Wherever a Landlord has concerns regarding the financial strength of a prospective Tenant, it is likely the Landlord will ask for a rent deposit. Typically the deposit asked for will be equal to the value of 6 months rent plus VAT (but there is no agreed level, it is a matter for negotiation).
Unlike residential rent deposits, rent deposits are held by Landlords not by a third party. While some Landlords act properly, other Landlords are unscrupulous and treat rent deposits as useful pots of money to be used regardless of the tenant’s behaviour.
Here are our Top Tips for Tenants on Rent Deposits:
Negotiate the Amount
Typically Landlords ask for a rent deposit equal to 6 months rent plus VAT (and the VAT element often comes as a rude shock to tenants) but as with most things in commercial leases the level of rent deposit can be negotiated – so see if a lower rent deposit is acceptable. But be realistic – if your financial strength is low the Landlord will still want a significant deposit. Remember that you may be able to swap a reduced rent free period at the start of the Lease for a lower rent deposit.
Offer Alternatives to the Landlord
Landlords may be happy to take a guarantee rather than a rent deposit. These can be company guarantees (often from companies in the same group), personal guarantees (be wary of giving an unlimited personal guarantee!) and bank guarantees (which can be costly, take time to put in place and often require you to place an amount equal to the sum guaranteed on deposit with the bank).
Get it back as soon as possible
Generally rent deposits should be returned soon after the end of the Lease or when the tenant assigns the Lease with the Landlord’s consent. But be careful – some Landlords try to keep hold of the deposit while the assignee is the tenant (on the basis the previous tenant is guaranteeing the assignee’s obligations). This is not reasonable – just say no!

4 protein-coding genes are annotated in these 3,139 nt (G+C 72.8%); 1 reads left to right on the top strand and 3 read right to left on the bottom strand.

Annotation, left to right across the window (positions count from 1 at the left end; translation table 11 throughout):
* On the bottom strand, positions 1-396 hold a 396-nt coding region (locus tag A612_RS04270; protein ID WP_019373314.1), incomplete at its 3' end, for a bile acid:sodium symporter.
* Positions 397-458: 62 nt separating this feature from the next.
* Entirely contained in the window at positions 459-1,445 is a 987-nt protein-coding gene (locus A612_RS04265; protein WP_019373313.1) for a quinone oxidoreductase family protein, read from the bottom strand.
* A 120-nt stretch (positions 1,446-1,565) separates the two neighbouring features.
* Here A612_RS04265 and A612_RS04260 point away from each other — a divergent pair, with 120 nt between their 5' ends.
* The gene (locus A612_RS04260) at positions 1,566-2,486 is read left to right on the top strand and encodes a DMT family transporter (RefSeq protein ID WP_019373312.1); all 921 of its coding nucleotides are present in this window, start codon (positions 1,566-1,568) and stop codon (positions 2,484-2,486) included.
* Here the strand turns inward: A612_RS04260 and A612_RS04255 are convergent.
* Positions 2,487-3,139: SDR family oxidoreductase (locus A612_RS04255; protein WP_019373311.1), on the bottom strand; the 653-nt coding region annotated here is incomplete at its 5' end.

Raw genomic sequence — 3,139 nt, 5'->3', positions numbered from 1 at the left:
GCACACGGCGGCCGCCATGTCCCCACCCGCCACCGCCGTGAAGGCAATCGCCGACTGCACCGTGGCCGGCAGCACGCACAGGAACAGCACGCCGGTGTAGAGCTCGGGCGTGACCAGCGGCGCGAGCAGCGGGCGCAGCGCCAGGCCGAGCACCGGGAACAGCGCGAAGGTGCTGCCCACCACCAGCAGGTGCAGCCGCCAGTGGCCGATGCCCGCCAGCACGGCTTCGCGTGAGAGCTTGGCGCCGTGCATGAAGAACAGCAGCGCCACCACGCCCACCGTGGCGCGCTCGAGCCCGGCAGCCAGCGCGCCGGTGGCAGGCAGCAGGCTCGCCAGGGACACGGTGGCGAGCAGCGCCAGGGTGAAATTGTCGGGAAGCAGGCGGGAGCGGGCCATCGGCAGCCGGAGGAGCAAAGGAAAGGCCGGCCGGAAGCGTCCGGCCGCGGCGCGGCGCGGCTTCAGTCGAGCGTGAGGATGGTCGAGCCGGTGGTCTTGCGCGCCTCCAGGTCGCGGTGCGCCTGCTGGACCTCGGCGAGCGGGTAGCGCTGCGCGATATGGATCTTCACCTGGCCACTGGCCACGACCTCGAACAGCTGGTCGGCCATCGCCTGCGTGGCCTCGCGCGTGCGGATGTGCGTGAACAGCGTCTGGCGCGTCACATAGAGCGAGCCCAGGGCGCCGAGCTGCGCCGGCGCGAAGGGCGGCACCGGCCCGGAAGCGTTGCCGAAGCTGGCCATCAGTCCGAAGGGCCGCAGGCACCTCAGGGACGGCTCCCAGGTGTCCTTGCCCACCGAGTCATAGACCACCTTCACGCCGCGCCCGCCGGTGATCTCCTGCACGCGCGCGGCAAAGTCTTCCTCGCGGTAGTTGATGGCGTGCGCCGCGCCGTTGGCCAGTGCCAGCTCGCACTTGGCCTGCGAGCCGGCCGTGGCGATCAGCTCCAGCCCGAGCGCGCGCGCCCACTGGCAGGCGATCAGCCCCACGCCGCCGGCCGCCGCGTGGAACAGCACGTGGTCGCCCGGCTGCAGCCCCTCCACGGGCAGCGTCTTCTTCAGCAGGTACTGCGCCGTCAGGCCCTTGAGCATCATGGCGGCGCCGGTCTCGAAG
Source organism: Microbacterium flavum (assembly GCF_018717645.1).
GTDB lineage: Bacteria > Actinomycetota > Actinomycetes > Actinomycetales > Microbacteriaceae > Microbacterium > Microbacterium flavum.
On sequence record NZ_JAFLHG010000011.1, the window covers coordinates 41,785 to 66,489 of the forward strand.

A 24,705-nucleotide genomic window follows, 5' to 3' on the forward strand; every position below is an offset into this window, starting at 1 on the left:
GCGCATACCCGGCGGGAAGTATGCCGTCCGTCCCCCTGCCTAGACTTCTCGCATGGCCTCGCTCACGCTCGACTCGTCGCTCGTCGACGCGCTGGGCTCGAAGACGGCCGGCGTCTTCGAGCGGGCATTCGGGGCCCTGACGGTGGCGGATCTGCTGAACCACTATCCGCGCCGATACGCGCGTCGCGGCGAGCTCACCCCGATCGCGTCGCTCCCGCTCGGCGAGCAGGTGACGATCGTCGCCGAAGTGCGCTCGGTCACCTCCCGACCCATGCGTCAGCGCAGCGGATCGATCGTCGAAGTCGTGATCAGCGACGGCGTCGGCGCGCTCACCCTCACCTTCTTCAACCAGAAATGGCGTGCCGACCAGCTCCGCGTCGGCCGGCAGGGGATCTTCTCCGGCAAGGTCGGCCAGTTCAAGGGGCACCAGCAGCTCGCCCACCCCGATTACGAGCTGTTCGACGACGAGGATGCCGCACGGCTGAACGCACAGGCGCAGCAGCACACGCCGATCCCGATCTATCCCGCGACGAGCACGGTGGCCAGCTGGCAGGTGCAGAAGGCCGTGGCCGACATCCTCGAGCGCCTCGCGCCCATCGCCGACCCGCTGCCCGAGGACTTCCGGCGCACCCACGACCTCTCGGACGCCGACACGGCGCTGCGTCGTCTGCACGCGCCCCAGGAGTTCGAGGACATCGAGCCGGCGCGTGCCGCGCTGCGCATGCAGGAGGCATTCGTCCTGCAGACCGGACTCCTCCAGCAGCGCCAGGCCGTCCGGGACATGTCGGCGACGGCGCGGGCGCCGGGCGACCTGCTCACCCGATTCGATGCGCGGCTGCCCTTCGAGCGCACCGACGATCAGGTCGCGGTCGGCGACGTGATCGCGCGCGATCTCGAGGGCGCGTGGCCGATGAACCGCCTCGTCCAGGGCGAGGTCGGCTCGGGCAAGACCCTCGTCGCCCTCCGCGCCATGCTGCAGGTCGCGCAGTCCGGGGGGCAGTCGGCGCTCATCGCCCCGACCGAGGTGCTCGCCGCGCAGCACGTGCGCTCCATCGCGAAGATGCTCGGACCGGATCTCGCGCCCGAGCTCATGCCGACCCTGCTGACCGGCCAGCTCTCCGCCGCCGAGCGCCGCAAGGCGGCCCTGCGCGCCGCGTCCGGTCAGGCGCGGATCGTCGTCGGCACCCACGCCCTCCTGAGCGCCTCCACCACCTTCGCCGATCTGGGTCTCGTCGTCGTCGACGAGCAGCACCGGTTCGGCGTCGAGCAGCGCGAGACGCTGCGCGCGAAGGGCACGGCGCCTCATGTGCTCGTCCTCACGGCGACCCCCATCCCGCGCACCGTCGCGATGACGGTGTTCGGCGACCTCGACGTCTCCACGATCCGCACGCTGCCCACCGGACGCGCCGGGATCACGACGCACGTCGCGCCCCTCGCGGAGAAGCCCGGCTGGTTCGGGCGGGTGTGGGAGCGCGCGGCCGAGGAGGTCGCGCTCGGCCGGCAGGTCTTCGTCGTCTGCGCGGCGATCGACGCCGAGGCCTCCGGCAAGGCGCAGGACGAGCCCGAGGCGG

Also, if your Lease is 5 years or more and or you have a year of solid profits already, ask for the rent deposit to be returned when you can show a solid continuous level of profitability – generally 3 years audited accounts showing net annual profits more than three times the rent.
Be careful of your dilapidations liability in your Lease
The biggest exposure for Tenants is that at the end of the Lease the Landlord simply dips into the rent deposit to settle any dilapidations liability regardless of the fact the premises are left in repair and relies on the Tenant’s reluctance to litigate.
There is no complete safeguard against this but consider ensuring that the Lease contains a cheap 3rd Party dispute resolution clause to settle disputes without the cost of court action. Also NEVER agree a provision where the Landlord can charge you rent after the expiry of the Lease while they sort out any dilapidations.
Protect your Rent Deposit from Landlord’s Insolvency
Rent deposits are needed because Landlords are concerned about tenant’s financial strength. However tenants should be aware that their rent deposit can be at risk if the Landlord becomes insolvent.
It is important for the Tenant’s protection that the rent deposit is placed in a separate account and is NOT intermingled with the Landlord’s general funds. Furthermore the rent deposit deed should expressively state that the rent deposit remains the property of the Tenant and is charged to the Landlord. This also avoids any risk of the Bank itself seizing the money as a “set-off” against money the Landlord may owe the Bank.